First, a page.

One of the dilemmas we will face in the voting booth (or voting table, as the case is this year with new voting machines) on November 2, will be who or whether to vote for for those obscure, down-ballot races for judge. For the life of me I cannot fathom why we have elections for judicial candidates! Unless you're an active practitioner in the courts -- or are a relative, neighbor, or friend of a judicial candidate -- how and on what basis do you pick and choose?
In Westchester there are contests for Supreme Court Judge (not the highest court in the State -- that being the Court of Appeals in New York, where judges are appointed), Westchester County Court, Westchester Family Court, and Surrogates Court. So although I believe these positions should be appointed in some nonpartisan fashion, given that the selection is put up to a vote, I want the opportunity to try to make an informed decision and cast my ballot. In past years I would sometimes defer to the editorial endorsements from the Gannett-owned Journal News, hoping that they have undertaken adequate due diligence. But they no longer make endorsements in judicial races.
But if you think you can simply defer to specific political parties to make the choice for you, think again.
By way of example, I've chosen to focus on the Westchester County Family Court race, in part because if what I found by doing some bare-bones due diligence.
According to the New York State court website, the Family Court hears and determines most legal issues involving children and families, including matters involving: child custody and visitation; adoptions and guardianship; juvenile delinquency; persons in need of supervision; child neglect and abuse; monetary support for children, spouses and ex-spouses; determination of paternity; and domestic violence between family members. Now fortunately, I have never had any direct personal experience in or with Family Court, nor do I have any contact with it professionally. The family Court judges are elected for 10-year terms and their current salary is pegged at $136,700 per year.
There are 10 candidates vying for 4 slots on November 2nd. They are:
-- Nilda Morales Horowitz (D, C , I, WF) (no website)
-- Hal Greenwald (D, C, WF) (no website)
-- David Klein (D, WF) (no website)
-- Michelle Schauer (D, WF) (www.electschauer.com)
-- Edward Borelli (R, C)(www.edborrelli.com)
-- Bill Edwards (R, I) (no website)
-- Patricia O'Callaghan (R, C, I) (www.ocallaghan2010.com)
-- Mary Clark (R, I, RTL)( no website)
-- Raymond Belair (RTL) (no website)
-- Anthony Decintio (RTL) (no website)
(It makes me crazy that judicial candidates take the "Right to Life" party line -- I believe this to be highly unethical -- as would someone who would run on a hypothetical "right to choose" party line... but I digress.)
So the first thing I did was Google the major party candidates. Nilda Morales Horowitz is on the ballot for four parties: Democratic, Conservative, Independence, and Working Families. She has served as Family Court Judge since 2001. The first Google mention of Judge Horowitz is the fact that she was censured by the New York State Commission on Judicial Conduct in 2005. A dissent was filed in the matter advocating her removal from the bench rather than censure. The Commission's quite damning decision is here. In a nutshell, the Commission found that Judge Horowitz interfered with cases before other judges on the Family Cour -- not once, but twice -- seeking preferential treatment for participants in cases before the Court. According to the Commission decision, when one judge objected to Horowitz's request, Judge Horowitz chastised her colleague as being "ridiculous" and that "everybody does it." The "it" I can only presume is to interfere in cases before the court. Nowhere can I find some statement of contrition from Judge Horowitz. The Commission's censure occurred five years ago. Why did the Democratic, Conservative, Independence, and Working Families parties decide to nominate Judge Horowitz for another term? Are there no other qualified lawyers in Westchester to perform this job?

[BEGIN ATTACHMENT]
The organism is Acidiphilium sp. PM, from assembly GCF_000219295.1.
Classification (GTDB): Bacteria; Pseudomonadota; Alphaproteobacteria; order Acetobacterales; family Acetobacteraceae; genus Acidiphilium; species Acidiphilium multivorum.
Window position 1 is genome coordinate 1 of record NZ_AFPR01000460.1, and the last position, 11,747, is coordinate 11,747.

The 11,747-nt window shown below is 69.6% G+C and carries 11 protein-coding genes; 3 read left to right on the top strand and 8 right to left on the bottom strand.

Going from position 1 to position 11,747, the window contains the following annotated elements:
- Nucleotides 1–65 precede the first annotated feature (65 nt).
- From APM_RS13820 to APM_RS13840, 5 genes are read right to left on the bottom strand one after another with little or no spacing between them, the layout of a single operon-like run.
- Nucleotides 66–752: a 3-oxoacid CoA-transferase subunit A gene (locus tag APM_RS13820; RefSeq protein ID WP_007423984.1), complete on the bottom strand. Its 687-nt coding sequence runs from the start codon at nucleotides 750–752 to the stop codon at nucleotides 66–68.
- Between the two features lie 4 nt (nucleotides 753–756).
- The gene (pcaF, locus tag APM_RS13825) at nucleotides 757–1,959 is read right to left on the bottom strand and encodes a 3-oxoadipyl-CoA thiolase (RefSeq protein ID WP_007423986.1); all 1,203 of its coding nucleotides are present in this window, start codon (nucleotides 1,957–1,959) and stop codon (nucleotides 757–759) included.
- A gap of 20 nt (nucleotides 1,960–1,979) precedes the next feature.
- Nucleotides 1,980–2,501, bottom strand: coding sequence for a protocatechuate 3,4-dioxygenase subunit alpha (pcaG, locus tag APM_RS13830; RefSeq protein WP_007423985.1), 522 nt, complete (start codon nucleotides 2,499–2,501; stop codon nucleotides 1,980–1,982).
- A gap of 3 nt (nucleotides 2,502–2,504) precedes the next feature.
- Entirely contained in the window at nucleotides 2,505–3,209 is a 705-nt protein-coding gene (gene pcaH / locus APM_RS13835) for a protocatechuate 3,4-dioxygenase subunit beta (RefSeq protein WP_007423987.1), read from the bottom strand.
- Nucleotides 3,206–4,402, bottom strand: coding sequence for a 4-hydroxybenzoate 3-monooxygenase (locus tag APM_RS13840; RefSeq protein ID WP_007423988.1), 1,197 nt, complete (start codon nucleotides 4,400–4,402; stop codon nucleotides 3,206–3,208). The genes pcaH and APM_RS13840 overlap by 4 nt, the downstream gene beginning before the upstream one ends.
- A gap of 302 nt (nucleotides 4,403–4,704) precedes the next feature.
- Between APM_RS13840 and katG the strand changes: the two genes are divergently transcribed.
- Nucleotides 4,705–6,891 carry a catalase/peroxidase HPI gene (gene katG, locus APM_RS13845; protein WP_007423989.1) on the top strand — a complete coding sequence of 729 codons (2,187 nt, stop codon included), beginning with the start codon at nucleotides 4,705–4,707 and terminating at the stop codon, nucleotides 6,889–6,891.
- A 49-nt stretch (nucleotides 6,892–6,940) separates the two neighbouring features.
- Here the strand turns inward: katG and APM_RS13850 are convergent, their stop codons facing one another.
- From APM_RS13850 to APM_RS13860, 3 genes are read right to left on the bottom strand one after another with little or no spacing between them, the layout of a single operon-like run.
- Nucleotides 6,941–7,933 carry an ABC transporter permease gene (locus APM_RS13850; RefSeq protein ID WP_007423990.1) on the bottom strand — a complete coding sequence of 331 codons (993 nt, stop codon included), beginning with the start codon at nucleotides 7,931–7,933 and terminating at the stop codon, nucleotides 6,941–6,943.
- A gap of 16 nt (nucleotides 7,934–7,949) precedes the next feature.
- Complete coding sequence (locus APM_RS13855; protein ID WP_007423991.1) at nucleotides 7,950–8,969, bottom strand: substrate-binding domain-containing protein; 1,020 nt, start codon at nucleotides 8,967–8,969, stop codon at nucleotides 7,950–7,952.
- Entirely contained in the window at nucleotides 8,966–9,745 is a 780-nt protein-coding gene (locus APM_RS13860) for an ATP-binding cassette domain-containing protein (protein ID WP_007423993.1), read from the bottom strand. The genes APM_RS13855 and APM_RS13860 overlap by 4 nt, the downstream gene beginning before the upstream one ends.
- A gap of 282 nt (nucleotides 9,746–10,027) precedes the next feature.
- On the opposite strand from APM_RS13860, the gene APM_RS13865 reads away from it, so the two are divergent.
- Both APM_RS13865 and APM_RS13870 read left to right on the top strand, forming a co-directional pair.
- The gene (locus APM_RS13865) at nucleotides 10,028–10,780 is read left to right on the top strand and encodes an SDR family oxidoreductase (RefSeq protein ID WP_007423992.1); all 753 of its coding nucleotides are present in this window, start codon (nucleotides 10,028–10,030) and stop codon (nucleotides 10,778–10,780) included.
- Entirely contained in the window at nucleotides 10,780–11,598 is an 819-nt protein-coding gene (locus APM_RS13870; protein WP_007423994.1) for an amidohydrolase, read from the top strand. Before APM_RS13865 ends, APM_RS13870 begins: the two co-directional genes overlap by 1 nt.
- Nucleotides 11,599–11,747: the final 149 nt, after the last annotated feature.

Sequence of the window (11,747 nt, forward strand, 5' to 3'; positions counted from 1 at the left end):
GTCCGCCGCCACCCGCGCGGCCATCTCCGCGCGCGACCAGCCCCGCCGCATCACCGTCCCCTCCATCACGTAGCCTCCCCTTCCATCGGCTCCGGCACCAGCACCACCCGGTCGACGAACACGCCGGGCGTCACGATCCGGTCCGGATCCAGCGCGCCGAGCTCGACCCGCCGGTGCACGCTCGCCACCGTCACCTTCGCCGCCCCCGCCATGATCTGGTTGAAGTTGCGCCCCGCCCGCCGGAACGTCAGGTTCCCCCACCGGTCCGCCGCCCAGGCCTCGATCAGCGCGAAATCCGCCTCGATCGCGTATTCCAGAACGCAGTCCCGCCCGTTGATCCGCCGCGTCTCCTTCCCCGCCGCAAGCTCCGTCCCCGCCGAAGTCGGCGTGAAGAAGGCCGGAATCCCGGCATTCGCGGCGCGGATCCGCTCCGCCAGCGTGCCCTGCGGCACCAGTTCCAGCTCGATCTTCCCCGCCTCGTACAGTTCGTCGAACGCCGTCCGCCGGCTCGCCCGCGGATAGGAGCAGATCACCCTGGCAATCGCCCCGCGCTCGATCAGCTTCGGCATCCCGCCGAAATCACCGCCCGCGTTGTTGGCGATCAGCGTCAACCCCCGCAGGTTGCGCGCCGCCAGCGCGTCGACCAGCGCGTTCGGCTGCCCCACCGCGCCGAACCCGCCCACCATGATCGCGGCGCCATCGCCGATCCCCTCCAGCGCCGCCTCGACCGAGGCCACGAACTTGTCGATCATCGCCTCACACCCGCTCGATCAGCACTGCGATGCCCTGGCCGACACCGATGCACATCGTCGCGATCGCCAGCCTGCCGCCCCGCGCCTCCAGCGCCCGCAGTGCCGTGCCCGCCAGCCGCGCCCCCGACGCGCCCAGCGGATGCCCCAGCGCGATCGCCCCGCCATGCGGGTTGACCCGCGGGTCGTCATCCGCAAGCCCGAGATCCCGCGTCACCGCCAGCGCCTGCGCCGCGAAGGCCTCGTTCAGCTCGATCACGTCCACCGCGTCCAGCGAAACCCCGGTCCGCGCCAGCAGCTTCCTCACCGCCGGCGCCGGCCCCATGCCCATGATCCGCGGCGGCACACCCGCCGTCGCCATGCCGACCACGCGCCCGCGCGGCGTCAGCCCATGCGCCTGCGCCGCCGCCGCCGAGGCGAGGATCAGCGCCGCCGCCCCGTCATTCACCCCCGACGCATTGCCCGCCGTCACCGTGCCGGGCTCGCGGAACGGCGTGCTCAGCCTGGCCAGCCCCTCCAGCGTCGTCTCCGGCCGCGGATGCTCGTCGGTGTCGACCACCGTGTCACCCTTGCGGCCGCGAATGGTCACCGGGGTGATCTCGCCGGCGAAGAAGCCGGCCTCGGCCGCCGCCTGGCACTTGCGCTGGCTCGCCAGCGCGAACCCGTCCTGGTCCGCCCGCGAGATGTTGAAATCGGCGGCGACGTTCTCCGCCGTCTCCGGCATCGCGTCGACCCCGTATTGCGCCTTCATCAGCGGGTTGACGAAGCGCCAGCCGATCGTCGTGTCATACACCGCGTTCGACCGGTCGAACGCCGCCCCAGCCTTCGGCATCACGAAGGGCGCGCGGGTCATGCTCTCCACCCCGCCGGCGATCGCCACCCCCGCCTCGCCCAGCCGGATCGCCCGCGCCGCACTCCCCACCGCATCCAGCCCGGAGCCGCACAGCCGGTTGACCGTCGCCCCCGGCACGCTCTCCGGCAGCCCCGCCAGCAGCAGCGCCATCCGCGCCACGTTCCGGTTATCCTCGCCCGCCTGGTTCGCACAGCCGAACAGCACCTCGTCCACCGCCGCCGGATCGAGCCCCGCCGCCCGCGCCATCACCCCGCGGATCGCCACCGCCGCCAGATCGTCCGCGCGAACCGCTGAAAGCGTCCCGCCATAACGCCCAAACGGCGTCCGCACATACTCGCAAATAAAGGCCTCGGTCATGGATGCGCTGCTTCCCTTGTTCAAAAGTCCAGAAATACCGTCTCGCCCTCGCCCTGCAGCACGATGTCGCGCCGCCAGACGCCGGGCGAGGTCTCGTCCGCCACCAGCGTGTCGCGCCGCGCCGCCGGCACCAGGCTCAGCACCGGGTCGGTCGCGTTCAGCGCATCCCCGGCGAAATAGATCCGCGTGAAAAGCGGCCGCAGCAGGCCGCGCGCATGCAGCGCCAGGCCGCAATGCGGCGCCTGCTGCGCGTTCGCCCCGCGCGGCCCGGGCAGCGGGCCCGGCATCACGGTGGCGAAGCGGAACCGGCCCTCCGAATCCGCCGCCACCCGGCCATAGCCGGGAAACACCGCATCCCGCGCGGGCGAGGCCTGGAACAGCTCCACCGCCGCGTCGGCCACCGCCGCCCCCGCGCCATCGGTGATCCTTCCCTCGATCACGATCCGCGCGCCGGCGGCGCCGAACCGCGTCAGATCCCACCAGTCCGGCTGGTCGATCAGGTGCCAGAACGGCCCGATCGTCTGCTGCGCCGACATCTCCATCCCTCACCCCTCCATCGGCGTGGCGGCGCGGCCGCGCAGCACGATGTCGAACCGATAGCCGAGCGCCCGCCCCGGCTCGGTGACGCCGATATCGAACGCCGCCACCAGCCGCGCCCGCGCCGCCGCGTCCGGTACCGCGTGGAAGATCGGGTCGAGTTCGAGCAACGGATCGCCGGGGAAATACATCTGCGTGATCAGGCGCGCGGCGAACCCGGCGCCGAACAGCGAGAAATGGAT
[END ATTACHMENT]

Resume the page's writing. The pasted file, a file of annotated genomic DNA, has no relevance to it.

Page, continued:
This is ludicrous.
Now contrast the Horowitz candidacy with another Democratic candidate, who I actually met a few weeks ago, Michelle Schauer. She was appointed to a temporary slot on the Family Court by Governor Paterson and is now running for a full 10-year term. I met Michelle Schauer through a mutual friend, and she came on a radio show I guest hosted with the editor of the Westchester-Eye, Peter Moses. Although Michelle is not permitted to talk about "issues," she did lay out her experience and qualifications, and her calm, deliberative temperament (what you really want in a judge) was clearly on display. And unlike some of the other candidates, she provided a detailed bio to the New York State Court website voter guide, and she has a website. Of the other candidates, I've seen television ads and tons of signs for Patricia O'Callaghan, who appears to be spending the most money of all the candidates on the race. Other than reaching out and talking to each candidate (which I don't have time to do), this is the basis for my choice for Family Court.
So I will, on November 2, lodge a bullet vote for Michelle Schauer. And I will continue to wonder why four political parties, including one major party, chose to nominate a formally censured judge for re-election.